The commissioner’s office and the MLB Players Association are reportedly negotiating changes to service time and the 2020 draft–including a possible elimination–as the sport continues to grapple with a season already heavily impacted by the novel coronavirus.
According to AP, changes to service time and the draft are just a few of many issues under discussion. Both sides, somewhat, are negotiating in the dark, with neither side knowing when the season will start, how long it could run, and to what extent fans will return. On the issue of service time, for example, MLB is reportedly proposing 130 games constituting a year of service, while the union is reportedly countering that a year of service should be granted no matter the number of games.
MLB is also proposing either scaling back or even eliminating the annual amateur draft. Eliminating the amateur draft would save MLB teams about $400 million, money that could be used to cover offseason expenses. The draft is an open issue: with the NCAA scrapping the baseball season and expected to extend college eligibility to 2020 seniors, it’s impossible to say right now what college players are available for draft, and with no 2020 season to evaluate both college and high-school players, the feeling is that the draft could be too speculative. (Yes, this is exceedingly ironic coming from MLB, which has hold MiLB there’s no reason for short-season leagues because MLB is so good at scouting they already know who’s a great prospect.)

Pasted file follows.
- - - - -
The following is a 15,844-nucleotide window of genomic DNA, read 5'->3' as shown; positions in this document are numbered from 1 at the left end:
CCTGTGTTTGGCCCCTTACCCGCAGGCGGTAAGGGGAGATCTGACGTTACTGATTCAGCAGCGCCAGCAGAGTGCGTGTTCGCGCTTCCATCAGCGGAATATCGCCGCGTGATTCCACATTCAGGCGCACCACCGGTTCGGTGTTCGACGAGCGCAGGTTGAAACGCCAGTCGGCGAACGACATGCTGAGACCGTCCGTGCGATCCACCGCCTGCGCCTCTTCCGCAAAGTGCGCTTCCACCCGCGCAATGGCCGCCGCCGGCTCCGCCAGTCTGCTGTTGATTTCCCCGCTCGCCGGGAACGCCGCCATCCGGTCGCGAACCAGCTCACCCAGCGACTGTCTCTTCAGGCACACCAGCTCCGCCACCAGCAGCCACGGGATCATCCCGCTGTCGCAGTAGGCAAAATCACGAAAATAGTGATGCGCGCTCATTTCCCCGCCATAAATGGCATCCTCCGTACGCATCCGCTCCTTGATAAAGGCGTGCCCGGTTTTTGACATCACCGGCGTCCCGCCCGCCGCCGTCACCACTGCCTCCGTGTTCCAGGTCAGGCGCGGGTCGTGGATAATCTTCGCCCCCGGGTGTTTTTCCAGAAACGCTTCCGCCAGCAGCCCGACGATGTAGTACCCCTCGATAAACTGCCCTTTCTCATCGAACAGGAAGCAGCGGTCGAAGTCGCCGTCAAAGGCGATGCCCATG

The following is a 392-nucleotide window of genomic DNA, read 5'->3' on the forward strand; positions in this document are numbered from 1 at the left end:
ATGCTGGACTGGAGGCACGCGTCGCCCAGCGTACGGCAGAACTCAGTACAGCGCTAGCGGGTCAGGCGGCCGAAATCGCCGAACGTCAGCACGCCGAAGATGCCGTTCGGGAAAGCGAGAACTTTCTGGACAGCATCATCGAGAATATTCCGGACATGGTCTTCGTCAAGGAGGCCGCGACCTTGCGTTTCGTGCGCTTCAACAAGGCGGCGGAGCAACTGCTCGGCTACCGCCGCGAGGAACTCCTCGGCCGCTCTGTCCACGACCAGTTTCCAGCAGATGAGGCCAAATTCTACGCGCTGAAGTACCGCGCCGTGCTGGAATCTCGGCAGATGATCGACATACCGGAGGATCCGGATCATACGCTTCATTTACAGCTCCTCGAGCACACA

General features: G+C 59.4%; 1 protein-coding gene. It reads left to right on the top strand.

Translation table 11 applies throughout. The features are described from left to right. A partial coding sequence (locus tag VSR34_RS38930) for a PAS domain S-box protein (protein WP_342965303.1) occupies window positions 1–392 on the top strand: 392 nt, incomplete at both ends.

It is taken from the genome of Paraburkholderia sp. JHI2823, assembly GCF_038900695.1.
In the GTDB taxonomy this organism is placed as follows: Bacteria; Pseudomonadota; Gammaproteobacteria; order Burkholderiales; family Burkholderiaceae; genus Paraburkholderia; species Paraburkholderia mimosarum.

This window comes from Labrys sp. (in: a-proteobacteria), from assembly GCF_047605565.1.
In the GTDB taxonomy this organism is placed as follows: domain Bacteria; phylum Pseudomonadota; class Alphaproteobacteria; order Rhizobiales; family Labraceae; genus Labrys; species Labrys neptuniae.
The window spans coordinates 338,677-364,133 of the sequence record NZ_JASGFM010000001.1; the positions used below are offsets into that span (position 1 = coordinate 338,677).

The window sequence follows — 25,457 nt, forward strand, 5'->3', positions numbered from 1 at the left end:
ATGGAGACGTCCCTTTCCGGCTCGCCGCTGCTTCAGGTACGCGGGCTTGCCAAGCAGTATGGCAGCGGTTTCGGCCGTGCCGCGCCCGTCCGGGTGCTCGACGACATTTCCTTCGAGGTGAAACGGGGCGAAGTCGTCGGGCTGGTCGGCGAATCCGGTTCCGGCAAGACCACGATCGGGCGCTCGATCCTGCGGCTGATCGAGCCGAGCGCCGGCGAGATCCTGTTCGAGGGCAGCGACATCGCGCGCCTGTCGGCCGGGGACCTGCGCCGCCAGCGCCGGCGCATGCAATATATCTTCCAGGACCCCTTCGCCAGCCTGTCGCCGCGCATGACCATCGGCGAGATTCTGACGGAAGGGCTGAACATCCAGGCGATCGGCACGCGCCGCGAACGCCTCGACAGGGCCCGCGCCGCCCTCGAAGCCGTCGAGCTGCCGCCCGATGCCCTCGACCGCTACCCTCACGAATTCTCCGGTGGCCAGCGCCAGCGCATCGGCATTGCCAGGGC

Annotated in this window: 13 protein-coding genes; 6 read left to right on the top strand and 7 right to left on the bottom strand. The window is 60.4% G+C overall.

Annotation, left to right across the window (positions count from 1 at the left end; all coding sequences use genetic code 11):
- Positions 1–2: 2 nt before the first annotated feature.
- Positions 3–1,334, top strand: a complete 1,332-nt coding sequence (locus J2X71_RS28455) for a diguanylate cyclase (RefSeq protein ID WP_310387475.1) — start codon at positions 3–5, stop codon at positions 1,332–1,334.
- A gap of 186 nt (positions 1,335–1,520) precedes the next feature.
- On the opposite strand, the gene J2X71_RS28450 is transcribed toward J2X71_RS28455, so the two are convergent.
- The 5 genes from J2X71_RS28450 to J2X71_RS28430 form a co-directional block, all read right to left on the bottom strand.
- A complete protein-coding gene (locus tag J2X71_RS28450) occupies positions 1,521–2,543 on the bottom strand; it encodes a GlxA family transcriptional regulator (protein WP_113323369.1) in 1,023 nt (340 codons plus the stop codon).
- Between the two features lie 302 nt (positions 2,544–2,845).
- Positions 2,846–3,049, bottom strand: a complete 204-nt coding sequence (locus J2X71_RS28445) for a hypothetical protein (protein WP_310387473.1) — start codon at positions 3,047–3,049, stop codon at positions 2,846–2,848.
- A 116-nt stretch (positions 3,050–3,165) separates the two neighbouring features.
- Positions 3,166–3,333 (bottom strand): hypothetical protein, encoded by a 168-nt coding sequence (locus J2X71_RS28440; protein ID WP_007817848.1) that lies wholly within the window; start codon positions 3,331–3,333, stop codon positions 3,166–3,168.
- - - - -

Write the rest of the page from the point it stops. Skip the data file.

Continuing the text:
How much money would be advanced and which players the money would go to are also a part of the negotiation. Advances could go to the entire 40-man roster or a subset.
Also under discussion is the union’s desire to have players receive allowance money, even if they have returned home from spring training.
Among the other issues are adjusting salaries, luxury tax rules, revenue sharing and performance bonuses thresholds in the event of a season of fewer than 162 games, and relaxing schedule and roster rules.
Getting money to players with minor league contracts, who are not covered by the union, is likely to be decided later by MLB.
Right now it looks like the earliest the MLB season could start is Memorial Day, but that’s still an optimistic scenario.
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